The Ten Commandments Series: The First Commandment
Are the Bible’s Ten Commandments actual rules, or are they more like guidelines? Increasingly, people are questioning long-held beliefs about right and wrong. It’s tempting to wonder if the Ten Commandments, written thousands of years ago, still have relevance for us today. We can find ethical codes in other ancient religions and cultures, including the Law of Tehut, the code of Ur-Nammu, and the Code of Hammurabi. What is different about the commandments God gave to the ancient nation of Israel, and how do they point us to the one true God today?
In this series, CCCDiscover will look at each of the Ten Commandments, exploring a commandment’s meaning, the ways people fail to keep it, and the ways Jesus obeyed it on our behalf.
Let’s start with the first commandment:
And God spoke all these words, saying, “I am the Lord your God, who brought you out of the land of Egypt, out of the house of slavery. You shall have no other gods before me.” (Exod. 20:1–3)
In his book The Ten Commandments: Manual for the Christian Life, author J. Douma provides us with three valuable insights into why God gives us the first commandment.
1. It requires choosing to love God faithfully.
Just like when a husband and wife exchange vows in a marriage ceremony to belong exclusively to each other, the first commandment requires us to love God faithfully. God will not share the devotion that belongs to him alone with an idol of any kind.
2. It requires an undivided heart.
The first commandment requires us to love and serve God wholeheartedly. This doesn’t mean that we will never sin. Both Noah and David are described as having wholehearted devotion to God (Gen. 6:9; 1 Kings 9:4). Yet, both of these men were also sinful. The kind of devotion God commands us to have for him can be seen in the conversation between Jesus and the rich young ruler. Jesus confronted the young ruler with the reality that his love for money divided his heart and kept him from having complete devotion to God. Jesus wants our whole heart, not just a part of it.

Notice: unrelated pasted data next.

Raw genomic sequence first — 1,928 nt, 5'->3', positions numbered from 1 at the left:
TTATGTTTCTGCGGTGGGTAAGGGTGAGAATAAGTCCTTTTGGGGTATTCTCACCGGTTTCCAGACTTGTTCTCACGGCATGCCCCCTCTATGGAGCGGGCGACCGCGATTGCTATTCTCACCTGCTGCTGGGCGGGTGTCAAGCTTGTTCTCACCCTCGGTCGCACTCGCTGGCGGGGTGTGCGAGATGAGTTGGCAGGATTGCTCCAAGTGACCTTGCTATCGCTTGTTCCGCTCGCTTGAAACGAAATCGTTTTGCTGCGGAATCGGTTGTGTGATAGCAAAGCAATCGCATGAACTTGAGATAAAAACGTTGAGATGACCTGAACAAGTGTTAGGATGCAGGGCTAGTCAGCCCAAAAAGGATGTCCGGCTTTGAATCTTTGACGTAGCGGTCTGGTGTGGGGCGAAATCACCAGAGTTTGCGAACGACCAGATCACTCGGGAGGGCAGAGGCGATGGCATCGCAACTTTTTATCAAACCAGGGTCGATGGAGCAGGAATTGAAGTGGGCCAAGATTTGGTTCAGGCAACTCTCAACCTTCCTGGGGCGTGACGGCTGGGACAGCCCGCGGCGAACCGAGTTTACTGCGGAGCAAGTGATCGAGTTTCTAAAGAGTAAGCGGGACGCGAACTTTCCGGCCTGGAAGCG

3. It liberates us from bondage to false gods.
In Exodus 20:2, God reminds the Israelites that he freed them from their enslavement to Egypt. Similarly, obeying the first commandment keeps us free from bondage to false gods that can never love us, rescue us, or give us any true blessings. We think more money, a better job, a nicer spouse, or more acclaim will make us happy, but we don’t have to look very far to find people who have some or all of these things and are miserable.
Ways in which we break the first commandment: We break the first commandment when we give love to anything in creation that rightly belongs to God. We can make many creaturely things in our lives an idol: our spouse, children, possessions, etc. People should never worship any created thing. Our worship belongs to God alone.
Ways in which Jesus obeyed the first commandment: Jesus never sinned (2 Cor. 5:21). He never put anything above his love for the Father (John 14:31). When tempted by the devil in the desert, Jesus responded with complete love and devotion to God alone (Matt. 4:1–11). When he could have prevented his own arrest and crucifixion, Jesus submitted wholly to his Father’s will (Luke 22:42). Jesus always loved God perfectly (John 15:10).
The first commandment is the foundation for all the other commandments. Jesus obeyed the first commandment on our behalf, going all the way to the cross because of his love for the Father. Because of his faithfulness, we can be credited with Jesus’ righteousness through faith in him alone by God’s grace.
Next, we will look at God’s second commandment that prohibits the making and worshiping of images.